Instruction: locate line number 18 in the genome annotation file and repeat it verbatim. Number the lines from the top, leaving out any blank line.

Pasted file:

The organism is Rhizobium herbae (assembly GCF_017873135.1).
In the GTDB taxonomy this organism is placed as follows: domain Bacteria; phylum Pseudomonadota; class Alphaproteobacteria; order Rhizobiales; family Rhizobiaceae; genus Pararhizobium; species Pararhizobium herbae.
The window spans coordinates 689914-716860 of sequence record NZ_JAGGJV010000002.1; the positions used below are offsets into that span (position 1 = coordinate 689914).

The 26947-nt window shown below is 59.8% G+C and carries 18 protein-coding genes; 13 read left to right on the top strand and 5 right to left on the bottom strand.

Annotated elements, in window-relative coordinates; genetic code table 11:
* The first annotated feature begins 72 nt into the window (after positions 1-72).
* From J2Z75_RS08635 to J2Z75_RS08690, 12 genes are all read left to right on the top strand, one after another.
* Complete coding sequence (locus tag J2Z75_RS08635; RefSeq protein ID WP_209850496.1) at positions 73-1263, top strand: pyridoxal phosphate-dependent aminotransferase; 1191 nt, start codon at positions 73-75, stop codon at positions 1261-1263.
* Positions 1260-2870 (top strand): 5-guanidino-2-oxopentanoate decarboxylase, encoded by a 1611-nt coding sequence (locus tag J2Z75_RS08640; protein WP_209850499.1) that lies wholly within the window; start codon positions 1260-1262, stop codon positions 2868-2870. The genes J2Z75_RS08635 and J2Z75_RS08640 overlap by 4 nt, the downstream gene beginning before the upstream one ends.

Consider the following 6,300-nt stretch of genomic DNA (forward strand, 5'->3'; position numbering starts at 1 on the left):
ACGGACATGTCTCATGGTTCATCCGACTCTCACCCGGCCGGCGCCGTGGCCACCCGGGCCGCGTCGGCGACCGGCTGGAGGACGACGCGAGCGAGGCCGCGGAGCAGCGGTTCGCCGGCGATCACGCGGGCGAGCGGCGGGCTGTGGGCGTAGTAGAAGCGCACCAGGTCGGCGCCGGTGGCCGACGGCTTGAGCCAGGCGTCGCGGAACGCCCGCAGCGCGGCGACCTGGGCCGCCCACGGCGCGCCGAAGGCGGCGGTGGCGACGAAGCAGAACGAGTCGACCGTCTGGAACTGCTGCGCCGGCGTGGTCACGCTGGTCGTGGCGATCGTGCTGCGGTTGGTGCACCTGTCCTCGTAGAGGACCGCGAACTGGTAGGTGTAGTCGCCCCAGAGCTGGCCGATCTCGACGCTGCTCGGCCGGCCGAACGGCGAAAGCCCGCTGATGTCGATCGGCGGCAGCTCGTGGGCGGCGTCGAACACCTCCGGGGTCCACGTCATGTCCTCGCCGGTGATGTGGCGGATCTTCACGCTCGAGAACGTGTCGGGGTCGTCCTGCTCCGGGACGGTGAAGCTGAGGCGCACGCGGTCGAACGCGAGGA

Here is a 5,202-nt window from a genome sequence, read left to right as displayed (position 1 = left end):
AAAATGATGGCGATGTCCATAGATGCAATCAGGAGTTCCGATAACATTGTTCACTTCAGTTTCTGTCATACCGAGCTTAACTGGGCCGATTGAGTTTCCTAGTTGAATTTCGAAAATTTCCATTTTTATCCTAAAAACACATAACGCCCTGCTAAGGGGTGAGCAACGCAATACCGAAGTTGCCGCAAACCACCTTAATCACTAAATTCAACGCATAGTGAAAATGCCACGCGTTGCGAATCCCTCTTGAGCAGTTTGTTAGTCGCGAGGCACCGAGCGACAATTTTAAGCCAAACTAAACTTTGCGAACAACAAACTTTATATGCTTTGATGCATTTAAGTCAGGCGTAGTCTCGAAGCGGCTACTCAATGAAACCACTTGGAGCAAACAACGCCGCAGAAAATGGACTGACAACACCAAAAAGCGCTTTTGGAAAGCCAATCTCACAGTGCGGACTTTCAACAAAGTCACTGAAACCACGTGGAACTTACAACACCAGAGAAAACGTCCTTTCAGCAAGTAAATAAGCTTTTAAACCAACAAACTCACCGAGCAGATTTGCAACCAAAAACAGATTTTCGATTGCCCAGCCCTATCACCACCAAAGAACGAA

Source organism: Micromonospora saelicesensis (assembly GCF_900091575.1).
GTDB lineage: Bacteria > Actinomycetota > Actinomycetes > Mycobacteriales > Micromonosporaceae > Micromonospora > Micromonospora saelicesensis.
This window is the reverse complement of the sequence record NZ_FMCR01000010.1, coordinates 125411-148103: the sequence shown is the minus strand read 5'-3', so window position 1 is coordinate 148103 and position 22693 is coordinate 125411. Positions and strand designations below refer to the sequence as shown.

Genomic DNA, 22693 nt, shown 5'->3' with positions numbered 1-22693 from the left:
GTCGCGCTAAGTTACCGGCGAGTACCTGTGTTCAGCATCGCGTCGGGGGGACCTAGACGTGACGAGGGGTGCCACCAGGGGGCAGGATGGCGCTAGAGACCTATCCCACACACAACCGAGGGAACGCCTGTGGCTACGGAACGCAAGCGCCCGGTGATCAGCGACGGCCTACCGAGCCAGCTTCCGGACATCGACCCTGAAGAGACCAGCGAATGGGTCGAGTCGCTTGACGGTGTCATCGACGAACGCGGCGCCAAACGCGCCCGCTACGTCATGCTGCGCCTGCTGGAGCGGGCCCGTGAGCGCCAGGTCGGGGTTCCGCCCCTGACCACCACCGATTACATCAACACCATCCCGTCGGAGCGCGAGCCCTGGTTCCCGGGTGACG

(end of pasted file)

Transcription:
GTCGCGCTAAGTTACCGGCGAGTACCTGTGTTCAGCATCGCGTCGGGGGGACCTAGACGTGACGAGGGGTGCCACCAGGGGGCAGGATGGCGCTAGAGACCTATCCCACACACAACCGAGGGAACGCCTGTGGCTACGGAACGCAAGCGCCCGGTGATCAGCGACGGCCTACCGAGCCAGCTTCCGGACATCGACCCTGAAGAGACCAGCGAATGGGTCGAGTCGCTTGACGGTGTCATCGACGAACGCGGCGCCAAACGCGCCCGCTACGTCATGCTGCGCCTGCTGGAGCGGGCCCGTGAGCGCCAGGTCGGGGTTCCGCCCCTGACCACCACCGATTACATCAACACCATCCCGTCGGAGCGCGAGCCCTGGTTCCCGGGTGACG